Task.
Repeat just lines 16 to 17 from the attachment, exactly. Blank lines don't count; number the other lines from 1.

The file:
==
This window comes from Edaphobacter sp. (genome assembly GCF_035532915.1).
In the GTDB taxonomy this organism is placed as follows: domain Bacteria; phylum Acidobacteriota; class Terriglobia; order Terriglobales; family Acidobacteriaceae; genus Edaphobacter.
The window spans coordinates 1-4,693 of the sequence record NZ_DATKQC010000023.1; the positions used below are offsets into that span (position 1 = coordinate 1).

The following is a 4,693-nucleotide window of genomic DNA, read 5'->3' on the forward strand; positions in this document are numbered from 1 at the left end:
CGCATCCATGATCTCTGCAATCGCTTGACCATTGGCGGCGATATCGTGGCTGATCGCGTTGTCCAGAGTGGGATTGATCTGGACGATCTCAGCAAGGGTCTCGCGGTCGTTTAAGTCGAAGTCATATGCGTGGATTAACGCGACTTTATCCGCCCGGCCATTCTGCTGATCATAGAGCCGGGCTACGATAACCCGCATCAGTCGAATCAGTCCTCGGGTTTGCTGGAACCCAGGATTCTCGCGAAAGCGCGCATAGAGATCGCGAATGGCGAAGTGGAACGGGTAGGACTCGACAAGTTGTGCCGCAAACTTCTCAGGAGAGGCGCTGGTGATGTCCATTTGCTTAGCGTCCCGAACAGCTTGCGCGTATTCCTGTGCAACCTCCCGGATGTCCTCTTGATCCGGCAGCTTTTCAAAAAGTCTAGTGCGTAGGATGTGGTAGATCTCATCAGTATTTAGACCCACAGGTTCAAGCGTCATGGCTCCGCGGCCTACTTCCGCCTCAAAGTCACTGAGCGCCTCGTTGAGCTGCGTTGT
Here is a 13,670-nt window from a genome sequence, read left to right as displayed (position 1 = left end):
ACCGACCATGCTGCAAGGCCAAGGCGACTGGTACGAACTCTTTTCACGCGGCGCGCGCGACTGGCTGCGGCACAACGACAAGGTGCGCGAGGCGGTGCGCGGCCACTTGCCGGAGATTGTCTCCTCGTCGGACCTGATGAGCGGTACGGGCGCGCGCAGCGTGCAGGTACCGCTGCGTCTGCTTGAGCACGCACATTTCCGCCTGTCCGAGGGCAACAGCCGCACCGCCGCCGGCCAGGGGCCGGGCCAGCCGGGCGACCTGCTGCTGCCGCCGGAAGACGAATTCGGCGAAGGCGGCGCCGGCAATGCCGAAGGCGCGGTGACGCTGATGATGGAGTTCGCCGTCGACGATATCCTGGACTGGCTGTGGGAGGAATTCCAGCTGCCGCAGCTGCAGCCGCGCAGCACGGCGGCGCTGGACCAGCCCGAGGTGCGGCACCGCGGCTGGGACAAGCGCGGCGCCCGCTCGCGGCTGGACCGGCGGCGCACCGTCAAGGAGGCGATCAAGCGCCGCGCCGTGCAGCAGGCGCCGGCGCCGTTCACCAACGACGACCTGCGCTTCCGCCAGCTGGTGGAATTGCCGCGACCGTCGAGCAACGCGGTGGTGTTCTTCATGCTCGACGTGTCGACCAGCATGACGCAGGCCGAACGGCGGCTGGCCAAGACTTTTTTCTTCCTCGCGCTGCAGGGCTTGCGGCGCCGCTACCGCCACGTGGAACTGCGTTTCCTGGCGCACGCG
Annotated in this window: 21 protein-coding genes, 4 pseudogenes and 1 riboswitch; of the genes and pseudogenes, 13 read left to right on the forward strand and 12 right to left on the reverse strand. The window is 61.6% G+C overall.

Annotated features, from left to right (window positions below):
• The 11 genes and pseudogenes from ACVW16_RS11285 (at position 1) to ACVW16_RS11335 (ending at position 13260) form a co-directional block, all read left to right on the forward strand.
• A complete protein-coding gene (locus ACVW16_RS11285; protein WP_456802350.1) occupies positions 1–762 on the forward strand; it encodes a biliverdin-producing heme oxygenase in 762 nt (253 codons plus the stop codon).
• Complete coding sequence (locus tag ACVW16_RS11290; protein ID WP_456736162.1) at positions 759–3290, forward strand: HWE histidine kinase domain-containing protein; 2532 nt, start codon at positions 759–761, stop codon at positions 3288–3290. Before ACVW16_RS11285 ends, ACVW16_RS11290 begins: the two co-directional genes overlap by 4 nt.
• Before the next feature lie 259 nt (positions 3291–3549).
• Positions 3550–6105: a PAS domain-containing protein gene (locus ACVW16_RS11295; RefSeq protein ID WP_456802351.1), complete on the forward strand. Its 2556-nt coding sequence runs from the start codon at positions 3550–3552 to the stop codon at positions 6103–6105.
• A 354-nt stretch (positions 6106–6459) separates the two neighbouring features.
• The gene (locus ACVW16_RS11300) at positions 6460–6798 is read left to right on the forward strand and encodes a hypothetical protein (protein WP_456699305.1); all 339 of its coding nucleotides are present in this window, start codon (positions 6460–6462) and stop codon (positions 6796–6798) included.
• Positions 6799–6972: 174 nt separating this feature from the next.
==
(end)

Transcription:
• The gene (locus ACVW16_RS11300) at positions 6460–6798 is read left to right on the forward strand and encodes a hypothetical protein (protein WP_456699305.1); all 339 of its coding nucleotides are present in this window, start codon (positions 6460–6462) and stop codon (positions 6796–6798) included.
• Positions 6799–6972: 174 nt separating this feature from the next.